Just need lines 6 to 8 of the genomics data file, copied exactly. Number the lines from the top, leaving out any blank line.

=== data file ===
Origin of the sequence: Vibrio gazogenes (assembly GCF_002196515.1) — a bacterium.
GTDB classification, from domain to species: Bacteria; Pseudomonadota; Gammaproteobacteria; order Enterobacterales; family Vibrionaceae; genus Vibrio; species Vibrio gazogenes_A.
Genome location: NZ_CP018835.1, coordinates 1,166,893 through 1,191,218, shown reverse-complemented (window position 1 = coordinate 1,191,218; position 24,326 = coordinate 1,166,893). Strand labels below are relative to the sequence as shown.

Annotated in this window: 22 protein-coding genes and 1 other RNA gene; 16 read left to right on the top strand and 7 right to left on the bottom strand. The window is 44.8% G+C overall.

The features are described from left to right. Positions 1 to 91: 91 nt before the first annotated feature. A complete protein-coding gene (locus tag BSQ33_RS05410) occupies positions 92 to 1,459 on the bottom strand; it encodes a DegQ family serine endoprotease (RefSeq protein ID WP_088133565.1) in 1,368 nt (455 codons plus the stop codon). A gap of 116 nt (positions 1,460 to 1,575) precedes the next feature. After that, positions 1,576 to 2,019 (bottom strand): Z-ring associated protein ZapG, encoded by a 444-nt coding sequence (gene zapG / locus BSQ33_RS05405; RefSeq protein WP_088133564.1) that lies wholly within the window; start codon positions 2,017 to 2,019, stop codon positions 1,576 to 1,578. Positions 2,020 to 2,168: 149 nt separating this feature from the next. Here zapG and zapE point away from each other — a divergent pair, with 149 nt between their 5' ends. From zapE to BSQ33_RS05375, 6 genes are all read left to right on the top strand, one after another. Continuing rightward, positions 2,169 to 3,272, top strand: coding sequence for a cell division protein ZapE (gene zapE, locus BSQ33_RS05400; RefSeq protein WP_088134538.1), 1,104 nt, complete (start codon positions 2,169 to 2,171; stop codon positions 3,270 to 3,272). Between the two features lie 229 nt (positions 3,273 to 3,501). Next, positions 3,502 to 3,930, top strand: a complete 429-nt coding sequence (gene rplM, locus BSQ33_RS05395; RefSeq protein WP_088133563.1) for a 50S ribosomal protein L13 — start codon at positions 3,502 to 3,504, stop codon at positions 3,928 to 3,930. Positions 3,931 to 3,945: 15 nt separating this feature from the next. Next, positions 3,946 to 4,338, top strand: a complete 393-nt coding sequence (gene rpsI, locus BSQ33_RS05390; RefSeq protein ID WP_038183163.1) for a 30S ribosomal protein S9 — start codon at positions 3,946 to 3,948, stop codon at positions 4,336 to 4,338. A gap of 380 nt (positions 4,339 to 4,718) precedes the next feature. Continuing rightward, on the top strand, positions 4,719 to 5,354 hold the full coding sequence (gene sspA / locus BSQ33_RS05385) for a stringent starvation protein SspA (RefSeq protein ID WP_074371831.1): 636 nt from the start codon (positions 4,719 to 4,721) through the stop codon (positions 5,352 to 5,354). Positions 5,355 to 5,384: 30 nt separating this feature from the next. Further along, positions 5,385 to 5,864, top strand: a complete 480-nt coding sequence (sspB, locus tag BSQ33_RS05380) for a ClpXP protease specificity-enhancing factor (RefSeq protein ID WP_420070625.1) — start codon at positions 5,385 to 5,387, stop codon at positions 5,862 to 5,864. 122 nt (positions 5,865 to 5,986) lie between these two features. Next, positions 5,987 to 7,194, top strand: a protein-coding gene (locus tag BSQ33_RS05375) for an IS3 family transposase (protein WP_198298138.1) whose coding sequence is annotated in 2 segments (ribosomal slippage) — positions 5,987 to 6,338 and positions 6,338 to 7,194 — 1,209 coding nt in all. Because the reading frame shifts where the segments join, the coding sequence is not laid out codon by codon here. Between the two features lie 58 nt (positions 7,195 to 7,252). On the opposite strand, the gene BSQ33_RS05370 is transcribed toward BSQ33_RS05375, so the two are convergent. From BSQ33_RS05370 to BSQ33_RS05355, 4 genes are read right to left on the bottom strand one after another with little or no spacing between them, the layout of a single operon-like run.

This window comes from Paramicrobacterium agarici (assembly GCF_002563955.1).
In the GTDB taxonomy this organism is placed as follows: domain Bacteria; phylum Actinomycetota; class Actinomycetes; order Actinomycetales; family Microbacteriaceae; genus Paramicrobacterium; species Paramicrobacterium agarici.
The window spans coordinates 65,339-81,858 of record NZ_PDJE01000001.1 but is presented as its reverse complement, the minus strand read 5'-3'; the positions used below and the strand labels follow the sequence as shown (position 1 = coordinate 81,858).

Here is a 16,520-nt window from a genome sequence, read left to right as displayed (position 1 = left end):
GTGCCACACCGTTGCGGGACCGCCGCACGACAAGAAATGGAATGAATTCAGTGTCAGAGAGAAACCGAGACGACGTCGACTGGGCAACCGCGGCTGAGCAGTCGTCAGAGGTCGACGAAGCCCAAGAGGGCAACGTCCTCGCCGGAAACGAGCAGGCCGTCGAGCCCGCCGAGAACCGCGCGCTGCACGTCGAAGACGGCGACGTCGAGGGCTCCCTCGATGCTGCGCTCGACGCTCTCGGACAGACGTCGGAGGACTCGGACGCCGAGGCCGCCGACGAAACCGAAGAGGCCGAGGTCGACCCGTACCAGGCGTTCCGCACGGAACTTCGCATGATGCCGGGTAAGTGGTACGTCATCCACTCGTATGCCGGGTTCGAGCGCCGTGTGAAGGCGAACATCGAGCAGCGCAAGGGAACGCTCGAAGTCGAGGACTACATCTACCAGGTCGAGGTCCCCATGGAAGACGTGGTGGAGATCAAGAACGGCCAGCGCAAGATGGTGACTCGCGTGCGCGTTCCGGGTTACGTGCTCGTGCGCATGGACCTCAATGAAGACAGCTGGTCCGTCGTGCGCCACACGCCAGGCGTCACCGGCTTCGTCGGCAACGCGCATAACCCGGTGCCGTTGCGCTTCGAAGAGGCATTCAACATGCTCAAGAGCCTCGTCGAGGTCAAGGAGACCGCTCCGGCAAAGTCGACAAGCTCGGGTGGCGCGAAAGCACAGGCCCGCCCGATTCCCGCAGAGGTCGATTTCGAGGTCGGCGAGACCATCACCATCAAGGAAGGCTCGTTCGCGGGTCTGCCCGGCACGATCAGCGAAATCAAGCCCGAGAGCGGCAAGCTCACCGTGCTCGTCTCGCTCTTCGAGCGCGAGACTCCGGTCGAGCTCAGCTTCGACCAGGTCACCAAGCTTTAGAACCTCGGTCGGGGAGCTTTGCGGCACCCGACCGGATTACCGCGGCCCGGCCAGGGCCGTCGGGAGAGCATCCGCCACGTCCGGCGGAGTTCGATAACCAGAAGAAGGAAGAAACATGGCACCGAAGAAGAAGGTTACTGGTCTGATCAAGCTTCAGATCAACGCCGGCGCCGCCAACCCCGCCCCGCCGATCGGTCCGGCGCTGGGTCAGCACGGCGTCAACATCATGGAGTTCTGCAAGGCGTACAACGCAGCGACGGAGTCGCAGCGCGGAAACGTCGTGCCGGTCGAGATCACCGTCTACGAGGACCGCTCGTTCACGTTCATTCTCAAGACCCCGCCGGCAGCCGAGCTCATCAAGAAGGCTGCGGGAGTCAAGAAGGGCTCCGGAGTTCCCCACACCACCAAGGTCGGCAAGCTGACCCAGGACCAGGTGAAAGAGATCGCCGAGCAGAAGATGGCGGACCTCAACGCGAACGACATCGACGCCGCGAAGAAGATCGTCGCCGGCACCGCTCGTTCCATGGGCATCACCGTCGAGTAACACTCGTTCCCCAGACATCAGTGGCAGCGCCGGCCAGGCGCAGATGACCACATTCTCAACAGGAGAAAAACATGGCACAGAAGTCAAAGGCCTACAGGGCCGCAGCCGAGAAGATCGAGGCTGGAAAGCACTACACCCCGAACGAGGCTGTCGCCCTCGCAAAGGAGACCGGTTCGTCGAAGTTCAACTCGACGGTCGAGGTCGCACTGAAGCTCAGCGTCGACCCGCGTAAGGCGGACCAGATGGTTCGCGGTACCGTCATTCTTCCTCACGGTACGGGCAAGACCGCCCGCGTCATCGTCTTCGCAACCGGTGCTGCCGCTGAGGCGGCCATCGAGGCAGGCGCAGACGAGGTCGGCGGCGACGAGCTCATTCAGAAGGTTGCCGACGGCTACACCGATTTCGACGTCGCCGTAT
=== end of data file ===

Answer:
This window comes from Paramicrobacterium agarici (assembly GCF_002563955.1).
In the GTDB taxonomy this organism is placed as follows: domain Bacteria; phylum Actinomycetota; class Actinomycetes; order Actinomycetales; family Microbacteriaceae; genus Paramicrobacterium; species Paramicrobacterium agarici.
The window spans coordinates 65,339-81,858 of record NZ_PDJE01000001.1 but is presented as its reverse complement, the minus strand read 5'-3'; the positions used below and the strand labels follow the sequence as shown (position 1 = coordinate 81,858).